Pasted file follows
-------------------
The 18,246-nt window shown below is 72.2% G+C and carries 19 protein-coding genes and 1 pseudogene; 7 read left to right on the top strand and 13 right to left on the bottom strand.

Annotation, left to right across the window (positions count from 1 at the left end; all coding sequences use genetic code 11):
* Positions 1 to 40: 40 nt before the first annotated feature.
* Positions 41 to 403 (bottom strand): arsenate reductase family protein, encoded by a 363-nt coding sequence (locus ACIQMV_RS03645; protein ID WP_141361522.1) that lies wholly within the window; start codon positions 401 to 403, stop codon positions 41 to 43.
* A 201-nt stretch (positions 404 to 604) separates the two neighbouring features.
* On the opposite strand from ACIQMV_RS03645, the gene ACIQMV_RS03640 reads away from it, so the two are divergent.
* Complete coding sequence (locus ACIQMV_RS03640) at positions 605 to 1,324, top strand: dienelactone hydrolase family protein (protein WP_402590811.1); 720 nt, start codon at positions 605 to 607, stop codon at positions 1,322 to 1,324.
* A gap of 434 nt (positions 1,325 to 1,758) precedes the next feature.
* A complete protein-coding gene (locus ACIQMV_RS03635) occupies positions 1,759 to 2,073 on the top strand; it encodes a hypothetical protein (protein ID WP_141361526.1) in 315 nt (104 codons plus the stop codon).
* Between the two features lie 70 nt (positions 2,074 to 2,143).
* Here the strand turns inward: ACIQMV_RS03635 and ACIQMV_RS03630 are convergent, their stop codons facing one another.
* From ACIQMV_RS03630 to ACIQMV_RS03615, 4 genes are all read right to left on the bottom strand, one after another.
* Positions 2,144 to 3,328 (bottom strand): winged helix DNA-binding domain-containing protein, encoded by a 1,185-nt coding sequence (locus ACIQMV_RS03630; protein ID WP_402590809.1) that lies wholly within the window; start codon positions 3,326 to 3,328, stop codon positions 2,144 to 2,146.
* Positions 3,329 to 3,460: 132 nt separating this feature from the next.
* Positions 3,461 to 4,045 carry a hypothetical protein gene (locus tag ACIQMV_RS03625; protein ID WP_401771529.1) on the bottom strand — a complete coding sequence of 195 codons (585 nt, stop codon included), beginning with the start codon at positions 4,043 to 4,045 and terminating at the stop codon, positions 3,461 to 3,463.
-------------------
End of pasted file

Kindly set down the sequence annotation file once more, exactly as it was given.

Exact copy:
The 18,246-nt window shown below is 72.2% G+C and carries 19 protein-coding genes and 1 pseudogene; 7 read left to right on the top strand and 13 right to left on the bottom strand.

Annotation, left to right across the window (positions count from 1 at the left end; all coding sequences use genetic code 11):
* Positions 1 to 40: 40 nt before the first annotated feature.
* Positions 41 to 403 (bottom strand): arsenate reductase family protein, encoded by a 363-nt coding sequence (locus ACIQMV_RS03645; protein ID WP_141361522.1) that lies wholly within the window; start codon positions 401 to 403, stop codon positions 41 to 43.
* A 201-nt stretch (positions 404 to 604) separates the two neighbouring features.
* On the opposite strand from ACIQMV_RS03645, the gene ACIQMV_RS03640 reads away from it, so the two are divergent.
* Complete coding sequence (locus ACIQMV_RS03640) at positions 605 to 1,324, top strand: dienelactone hydrolase family protein (protein WP_402590811.1); 720 nt, start codon at positions 605 to 607, stop codon at positions 1,322 to 1,324.
* A gap of 434 nt (positions 1,325 to 1,758) precedes the next feature.
* A complete protein-coding gene (locus ACIQMV_RS03635) occupies positions 1,759 to 2,073 on the top strand; it encodes a hypothetical protein (protein ID WP_141361526.1) in 315 nt (104 codons plus the stop codon).
* Between the two features lie 70 nt (positions 2,074 to 2,143).
* Here the strand turns inward: ACIQMV_RS03635 and ACIQMV_RS03630 are convergent, their stop codons facing one another.
* From ACIQMV_RS03630 to ACIQMV_RS03615, 4 genes are all read right to left on the bottom strand, one after another.
* Positions 2,144 to 3,328 (bottom strand): winged helix DNA-binding domain-containing protein, encoded by a 1,185-nt coding sequence (locus ACIQMV_RS03630; protein ID WP_402590809.1) that lies wholly within the window; start codon positions 3,326 to 3,328, stop codon positions 2,144 to 2,146.
* Positions 3,329 to 3,460: 132 nt separating this feature from the next.
* Positions 3,461 to 4,045 carry a hypothetical protein gene (locus tag ACIQMV_RS03625; protein ID WP_401771529.1) on the bottom strand — a complete coding sequence of 195 codons (585 nt, stop codon included), beginning with the start codon at positions 4,043 to 4,045 and terminating at the stop codon, positions 3,461 to 3,463.